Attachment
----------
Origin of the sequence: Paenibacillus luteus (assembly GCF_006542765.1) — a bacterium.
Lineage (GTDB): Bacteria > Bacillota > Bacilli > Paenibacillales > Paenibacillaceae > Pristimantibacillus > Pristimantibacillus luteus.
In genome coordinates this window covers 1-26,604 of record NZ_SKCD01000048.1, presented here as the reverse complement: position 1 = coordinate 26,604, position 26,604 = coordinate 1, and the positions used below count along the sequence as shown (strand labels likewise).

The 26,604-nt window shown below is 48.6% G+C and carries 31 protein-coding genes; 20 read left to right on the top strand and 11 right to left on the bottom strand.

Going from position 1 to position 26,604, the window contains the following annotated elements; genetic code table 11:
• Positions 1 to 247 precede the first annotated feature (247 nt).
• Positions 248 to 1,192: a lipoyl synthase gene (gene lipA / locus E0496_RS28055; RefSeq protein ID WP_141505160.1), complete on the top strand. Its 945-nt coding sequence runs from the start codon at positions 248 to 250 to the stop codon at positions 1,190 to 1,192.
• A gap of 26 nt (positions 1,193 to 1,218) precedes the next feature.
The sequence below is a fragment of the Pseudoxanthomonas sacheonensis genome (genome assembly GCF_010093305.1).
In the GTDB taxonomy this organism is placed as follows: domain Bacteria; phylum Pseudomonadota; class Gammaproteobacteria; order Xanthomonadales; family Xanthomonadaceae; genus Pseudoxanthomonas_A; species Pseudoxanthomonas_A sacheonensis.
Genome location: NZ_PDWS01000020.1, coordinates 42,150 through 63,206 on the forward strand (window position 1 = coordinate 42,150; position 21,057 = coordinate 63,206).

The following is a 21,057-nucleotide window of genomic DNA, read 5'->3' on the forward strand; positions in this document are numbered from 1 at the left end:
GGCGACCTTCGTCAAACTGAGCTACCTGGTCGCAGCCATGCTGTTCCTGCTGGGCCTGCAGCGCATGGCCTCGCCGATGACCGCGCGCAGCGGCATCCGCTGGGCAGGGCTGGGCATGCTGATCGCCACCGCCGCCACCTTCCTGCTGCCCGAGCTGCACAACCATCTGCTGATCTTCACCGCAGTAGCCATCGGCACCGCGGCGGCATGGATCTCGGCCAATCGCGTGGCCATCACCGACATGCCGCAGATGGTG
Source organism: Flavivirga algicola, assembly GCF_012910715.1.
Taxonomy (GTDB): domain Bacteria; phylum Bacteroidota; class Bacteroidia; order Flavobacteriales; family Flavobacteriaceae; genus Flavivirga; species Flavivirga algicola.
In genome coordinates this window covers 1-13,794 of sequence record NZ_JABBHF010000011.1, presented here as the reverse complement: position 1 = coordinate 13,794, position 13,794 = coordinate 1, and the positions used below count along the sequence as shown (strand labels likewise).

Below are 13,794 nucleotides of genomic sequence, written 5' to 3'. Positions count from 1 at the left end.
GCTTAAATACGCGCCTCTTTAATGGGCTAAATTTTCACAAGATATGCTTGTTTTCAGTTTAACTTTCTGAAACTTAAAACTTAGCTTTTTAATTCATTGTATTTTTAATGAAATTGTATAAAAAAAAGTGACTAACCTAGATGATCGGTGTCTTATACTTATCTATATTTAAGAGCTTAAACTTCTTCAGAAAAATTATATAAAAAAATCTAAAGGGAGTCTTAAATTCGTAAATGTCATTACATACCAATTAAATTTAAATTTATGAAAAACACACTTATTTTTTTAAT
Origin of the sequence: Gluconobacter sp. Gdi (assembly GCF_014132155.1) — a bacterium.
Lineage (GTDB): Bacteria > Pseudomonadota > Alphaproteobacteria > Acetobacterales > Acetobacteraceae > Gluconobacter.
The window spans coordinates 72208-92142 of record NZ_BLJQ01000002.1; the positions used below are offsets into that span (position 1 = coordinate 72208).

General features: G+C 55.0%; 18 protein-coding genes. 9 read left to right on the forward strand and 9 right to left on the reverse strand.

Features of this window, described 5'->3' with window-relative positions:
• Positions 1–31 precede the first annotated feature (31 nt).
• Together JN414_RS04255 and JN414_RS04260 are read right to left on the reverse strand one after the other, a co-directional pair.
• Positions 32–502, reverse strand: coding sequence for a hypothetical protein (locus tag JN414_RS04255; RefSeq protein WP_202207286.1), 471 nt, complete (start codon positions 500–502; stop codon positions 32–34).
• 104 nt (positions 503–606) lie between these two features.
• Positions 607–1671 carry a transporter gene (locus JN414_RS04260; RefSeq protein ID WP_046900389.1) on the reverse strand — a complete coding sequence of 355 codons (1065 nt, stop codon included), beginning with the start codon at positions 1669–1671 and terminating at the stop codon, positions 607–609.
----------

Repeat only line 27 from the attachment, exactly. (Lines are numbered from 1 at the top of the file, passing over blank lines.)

• 104 nt (positions 503–606) lie between these two features.